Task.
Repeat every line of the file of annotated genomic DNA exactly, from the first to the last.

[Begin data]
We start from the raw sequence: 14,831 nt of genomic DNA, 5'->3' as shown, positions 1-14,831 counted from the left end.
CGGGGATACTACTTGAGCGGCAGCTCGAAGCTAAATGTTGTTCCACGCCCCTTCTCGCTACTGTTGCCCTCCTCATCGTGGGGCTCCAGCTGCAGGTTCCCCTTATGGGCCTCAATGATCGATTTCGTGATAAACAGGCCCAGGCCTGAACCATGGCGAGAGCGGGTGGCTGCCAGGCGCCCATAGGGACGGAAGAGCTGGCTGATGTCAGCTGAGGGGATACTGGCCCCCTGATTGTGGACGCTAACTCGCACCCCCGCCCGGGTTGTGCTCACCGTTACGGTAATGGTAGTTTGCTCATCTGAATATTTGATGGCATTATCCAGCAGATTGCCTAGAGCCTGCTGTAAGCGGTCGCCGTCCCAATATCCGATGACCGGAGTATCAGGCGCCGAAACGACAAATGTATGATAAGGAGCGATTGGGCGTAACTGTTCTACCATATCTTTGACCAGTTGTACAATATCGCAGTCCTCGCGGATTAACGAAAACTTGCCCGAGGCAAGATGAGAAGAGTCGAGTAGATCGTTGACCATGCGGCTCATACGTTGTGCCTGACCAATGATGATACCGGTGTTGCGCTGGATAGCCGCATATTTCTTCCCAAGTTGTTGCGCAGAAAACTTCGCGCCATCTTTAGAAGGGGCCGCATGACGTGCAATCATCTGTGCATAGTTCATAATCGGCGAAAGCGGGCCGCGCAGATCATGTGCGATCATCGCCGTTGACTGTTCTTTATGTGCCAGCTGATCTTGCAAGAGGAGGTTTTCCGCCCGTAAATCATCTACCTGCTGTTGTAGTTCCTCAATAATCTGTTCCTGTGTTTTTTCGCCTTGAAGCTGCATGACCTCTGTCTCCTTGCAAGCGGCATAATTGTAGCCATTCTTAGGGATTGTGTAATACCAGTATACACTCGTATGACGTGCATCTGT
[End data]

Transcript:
We start from the raw sequence: 14,831 nt of genomic DNA, 5'->3' as shown, positions 1-14,831 counted from the left end.
CGGGGATACTACTTGAGCGGCAGCTCGAAGCTAAATGTTGTTCCACGCCCCTTCTCGCTACTGTTGCCCTCCTCATCGTGGGGCTCCAGCTGCAGGTTCCCCTTATGGGCCTCAATGATCGATTTCGTGATAAACAGGCCCAGGCCTGAACCATGGCGAGAGCGGGTGGCTGCCAGGCGCCCATAGGGACGGAAGAGCTGGCTGATGTCAGCTGAGGGGATACTGGCCCCCTGATTGTGGACGCTAACTCGCACCCCCGCCCGGGTTGTGCTCACCGTTACGGTAATGGTAGTTTGCTCATCTGAATATTTGATGGCATTATCCAGCAGATTGCCTAGAGCCTGCTGTAAGCGGTCGCCGTCCCAATATCCGATGACCGGAGTATCAGGCGCCGAAACGACAAATGTATGATAAGGAGCGATTGGGCGTAACTGTTCTACCATATCTTTGACCAGTTGTACAATATCGCAGTCCTCGCGGATTAACGAAAACTTGCCCGAGGCAAGATGAGAAGAGTCGAGTAGATCGTTGACCATGCGGCTCATACGTTGTGCCTGACCAATGATGATACCGGTGTTGCGCTGGATAGCCGCATATTTCTTCCCAAGTTGTTGCGCAGAAAACTTCGCGCCATCTTTAGAAGGGGCCGCATGACGTGCAATCATCTGTGCATAGTTCATAATCGGCGAAAGCGGGCCGCGCAGATCATGTGCGATCATCGCCGTTGACTGTTCTTTATGTGCCAGCTGATCTTGCAAGAGGAGGTTTTCCGCCCGTAAATCATCTACCTGCTGTTGTAGTTCCTCAATAATCTGTTCCTGTGTTTTTTCGCCTTGAAGCTGCATGACCTCTGTCTCCTTGCAAGCGGCATAATTGTAGCCATTCTTAGGGATTGTGTAATACCAGTATACACTCGTATGACGTGCATCTGT